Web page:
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Si mi percuoton forte, come ei suole
Per l'arene di Libia chi s'invia,
De quel lato si spinge ove mi duole
Chiaman sospir ; io non che fi fiat
Scollo ni il petto, e poi n'ufcendo poce
Quivi d'attorno • s'aggbiaccia, o s'ingiela;
Tutte le notti a me suol far piovose
Poi che fuggir me ftello in dubbio sono,
Faro divoto ; io certo a prove tante
De pensieri leggiadro, accorto, e buono ;
il gran mondo e scocca il tuono,
Quanto d'ingegno, e d'alto valor vago, E di cetra sonora, e delle muse:
Sol troverete in tal parte men duro Ove amor mise l'infanabil ago.
S O N N E T VII.
Stol’n on his wing my three and twentieth year!
But my late spring no bud or blossom Thew'th. Perhaps my semblance might deceive the truth,
That I to manhood am arriv'd so near ;
And inward ripeness doth much less appear, That some' more timely happy spirits indu'th. Yet be it less or more, or foon or flow,
It shall be still in stricteft measure ev'n
To that same lot, however mean or high, Tow'rd which Time leads me, and the will of
All is, if I have grace to use it so, [Heav'n; As ever in my great
SO N N E T VIII. To the Soldier, to spare his Dwelling-place. Captain, or Colonel, or Knight in Arms,
Whose chance on these defenceless doors may seize, If ever deed of honour did thee please,
Guard them, and him within protect from harms, He can requite thee ; for-he knows the charms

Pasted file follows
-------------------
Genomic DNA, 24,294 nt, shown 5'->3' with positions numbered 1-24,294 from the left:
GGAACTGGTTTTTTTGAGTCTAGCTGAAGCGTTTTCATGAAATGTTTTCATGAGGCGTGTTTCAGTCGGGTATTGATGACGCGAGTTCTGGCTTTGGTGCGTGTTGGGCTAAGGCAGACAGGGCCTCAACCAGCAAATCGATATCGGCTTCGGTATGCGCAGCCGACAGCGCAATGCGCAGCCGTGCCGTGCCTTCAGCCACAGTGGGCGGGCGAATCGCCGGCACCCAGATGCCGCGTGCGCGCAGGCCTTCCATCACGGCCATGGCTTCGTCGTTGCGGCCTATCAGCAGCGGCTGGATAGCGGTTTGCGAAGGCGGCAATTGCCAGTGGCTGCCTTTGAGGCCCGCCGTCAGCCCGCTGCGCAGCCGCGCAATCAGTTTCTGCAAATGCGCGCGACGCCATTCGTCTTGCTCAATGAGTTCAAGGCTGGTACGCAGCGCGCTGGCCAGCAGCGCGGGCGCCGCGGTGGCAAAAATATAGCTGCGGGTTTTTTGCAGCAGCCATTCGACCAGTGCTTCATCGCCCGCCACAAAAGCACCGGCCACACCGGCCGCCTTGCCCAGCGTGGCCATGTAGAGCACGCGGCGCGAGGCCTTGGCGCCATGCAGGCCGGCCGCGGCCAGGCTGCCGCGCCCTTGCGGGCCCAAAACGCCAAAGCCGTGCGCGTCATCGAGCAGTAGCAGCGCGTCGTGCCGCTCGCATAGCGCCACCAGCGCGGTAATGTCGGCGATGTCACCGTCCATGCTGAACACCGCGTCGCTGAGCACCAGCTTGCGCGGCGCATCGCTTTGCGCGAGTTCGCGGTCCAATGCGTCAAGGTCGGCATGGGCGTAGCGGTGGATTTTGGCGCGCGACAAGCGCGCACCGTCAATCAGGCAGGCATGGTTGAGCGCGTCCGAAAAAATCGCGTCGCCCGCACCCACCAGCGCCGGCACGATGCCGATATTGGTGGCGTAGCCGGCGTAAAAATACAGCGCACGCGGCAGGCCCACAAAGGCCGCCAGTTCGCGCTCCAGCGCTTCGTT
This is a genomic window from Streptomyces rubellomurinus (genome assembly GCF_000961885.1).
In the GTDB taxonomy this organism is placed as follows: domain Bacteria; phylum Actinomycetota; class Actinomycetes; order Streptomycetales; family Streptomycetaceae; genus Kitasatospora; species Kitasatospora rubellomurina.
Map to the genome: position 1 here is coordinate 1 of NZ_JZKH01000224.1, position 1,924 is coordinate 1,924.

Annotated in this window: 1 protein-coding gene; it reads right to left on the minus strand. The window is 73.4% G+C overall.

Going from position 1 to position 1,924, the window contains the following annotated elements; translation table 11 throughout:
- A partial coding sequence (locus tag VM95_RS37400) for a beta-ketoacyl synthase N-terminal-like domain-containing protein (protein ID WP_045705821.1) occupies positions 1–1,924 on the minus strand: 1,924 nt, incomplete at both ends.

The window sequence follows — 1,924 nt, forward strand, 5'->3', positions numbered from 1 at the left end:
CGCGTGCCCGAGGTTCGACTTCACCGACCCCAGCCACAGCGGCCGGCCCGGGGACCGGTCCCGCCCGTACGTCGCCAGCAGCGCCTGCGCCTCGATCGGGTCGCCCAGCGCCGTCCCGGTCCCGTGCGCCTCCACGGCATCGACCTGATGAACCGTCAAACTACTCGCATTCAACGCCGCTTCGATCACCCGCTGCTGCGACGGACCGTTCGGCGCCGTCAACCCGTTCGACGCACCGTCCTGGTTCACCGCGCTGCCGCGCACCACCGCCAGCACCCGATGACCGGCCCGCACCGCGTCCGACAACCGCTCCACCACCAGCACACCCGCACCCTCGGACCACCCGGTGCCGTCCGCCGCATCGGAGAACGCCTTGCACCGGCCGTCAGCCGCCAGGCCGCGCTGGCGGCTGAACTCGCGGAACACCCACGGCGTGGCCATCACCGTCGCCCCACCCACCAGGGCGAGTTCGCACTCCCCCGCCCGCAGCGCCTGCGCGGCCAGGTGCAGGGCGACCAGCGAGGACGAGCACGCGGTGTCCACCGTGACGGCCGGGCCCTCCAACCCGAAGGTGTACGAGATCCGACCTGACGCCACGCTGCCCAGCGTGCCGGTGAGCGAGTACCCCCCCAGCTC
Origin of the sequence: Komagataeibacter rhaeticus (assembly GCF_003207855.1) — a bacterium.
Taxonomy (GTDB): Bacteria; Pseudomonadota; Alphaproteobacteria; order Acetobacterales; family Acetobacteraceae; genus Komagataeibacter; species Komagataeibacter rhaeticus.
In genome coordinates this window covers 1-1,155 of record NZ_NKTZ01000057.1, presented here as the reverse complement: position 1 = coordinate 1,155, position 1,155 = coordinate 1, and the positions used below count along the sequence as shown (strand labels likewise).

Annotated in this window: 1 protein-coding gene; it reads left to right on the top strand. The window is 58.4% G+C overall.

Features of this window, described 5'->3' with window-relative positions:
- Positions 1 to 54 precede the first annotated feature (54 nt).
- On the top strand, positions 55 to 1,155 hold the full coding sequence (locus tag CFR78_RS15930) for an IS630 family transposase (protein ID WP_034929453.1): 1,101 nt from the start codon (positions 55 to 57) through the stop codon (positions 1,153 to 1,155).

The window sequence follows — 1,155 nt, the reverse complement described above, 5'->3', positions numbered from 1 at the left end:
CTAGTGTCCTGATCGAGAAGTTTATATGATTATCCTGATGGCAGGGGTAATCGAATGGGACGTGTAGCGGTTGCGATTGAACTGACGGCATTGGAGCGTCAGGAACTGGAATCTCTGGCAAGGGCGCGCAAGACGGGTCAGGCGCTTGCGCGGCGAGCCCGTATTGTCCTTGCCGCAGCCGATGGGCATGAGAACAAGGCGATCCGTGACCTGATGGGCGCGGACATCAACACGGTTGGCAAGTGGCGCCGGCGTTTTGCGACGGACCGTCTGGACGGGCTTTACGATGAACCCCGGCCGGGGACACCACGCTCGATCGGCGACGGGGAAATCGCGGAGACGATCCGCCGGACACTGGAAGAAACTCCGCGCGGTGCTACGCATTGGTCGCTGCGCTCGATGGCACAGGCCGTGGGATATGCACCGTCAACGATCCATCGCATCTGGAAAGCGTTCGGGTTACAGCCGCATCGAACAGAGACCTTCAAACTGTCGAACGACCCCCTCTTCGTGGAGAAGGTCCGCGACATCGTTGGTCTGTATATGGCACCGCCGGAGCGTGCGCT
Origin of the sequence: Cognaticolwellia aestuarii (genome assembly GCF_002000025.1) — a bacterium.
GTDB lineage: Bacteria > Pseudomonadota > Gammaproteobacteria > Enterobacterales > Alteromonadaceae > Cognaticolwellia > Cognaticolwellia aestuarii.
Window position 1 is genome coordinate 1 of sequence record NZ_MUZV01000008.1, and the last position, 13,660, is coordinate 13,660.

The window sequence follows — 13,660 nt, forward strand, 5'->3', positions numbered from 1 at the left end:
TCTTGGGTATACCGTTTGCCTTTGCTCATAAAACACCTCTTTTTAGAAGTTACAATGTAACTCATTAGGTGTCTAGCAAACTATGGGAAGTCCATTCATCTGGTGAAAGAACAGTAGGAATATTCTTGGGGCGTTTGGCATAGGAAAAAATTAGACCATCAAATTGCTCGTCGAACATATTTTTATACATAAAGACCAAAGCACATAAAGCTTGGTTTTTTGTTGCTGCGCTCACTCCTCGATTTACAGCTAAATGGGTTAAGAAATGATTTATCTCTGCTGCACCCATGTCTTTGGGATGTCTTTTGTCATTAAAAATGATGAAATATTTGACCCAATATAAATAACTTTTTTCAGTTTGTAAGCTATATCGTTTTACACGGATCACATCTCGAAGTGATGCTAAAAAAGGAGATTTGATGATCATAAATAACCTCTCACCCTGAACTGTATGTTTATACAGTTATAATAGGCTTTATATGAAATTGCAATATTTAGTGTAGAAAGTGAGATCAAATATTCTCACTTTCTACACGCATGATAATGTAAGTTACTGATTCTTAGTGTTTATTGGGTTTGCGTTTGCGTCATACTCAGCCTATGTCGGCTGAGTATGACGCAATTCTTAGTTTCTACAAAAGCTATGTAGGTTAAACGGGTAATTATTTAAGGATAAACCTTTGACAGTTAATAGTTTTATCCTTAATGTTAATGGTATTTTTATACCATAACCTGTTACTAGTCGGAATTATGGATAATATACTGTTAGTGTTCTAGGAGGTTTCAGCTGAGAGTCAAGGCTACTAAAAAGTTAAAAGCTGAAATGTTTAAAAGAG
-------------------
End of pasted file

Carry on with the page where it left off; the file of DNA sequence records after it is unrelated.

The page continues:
That call Fame on such gentle acts as these, And he can spread thy name o’er Lands and Seas,
What-ever clime the Sun's bright circle warms. Lift not thy spear against the Muses Bower.
The great Emathian Conqueror bid spare The house of Pindarus, when Temple and Tower Went to the ground. And the repeated air Of fad EleEtra's Poet had the power
To save th' Abirian Walls from ruin bare.
To a Lady.
Wisely hast fhun'd the broad way and the green,
That labour up the Hill of Heav'nly Truth,
Chosen thou hast, and they that overween,
No anger find in thee, but pity and ruth.
To fill thy odorous Lamp with deeds of light,
And hope that reaps not shame. Therefore be sure Thou, when the bridegroom with his feastfulfriends
Passes to bliss at the mid-hour of night,
SONNET X. To the Lady Margaret Lee Daughter to
the Earl of Marlborough. Daughter to that good Earl, once President
Of England's Council, and her Treasury,
Till the sad breaking of that Parliament
Broke him, as that dishonest victory
Kill'd with report that old man eloquent. Though later born, than to have known the days
Wherein your Father fourisht, yet by you,
Madam, methinks I see him living yet :
That all both judge you to relate them true,
SON N E T XI. On the Reception his Book of Divorce met.
with. A Book was writ of late call'd Tetracbordon;
And woven close, both matter, form and stile ; The subject new : it walk'd the Town a while,
Numh’ring good intellects; now seldom pored on. Cries the Itall-reader, Bless us ! what a word on
A title page is this! and some in file
Hated not Learning worse than Toad or Asp, When thou taught'st Cambridge, and King Ede ward Greek.
On the same. , I did but prompt the age to quit their clogs
By the known rules of ancient Liberty,
When strait a barbarous noise environs me
Rail'd at Latona's twin-born Progenie,
But this is got by cafting Pearls to hogs ;;
And ftill revolt when truth would set them free,
Licence they mean when they cry Liberty ;
But from that mark how far they rove we see,
SON N E T XIII.
To Mr. H. Lawes, on his Aires.
First taught our English Musicķ how to span
With Midas' Ears, committing short and long ;
With praise enough for Envy to look wan;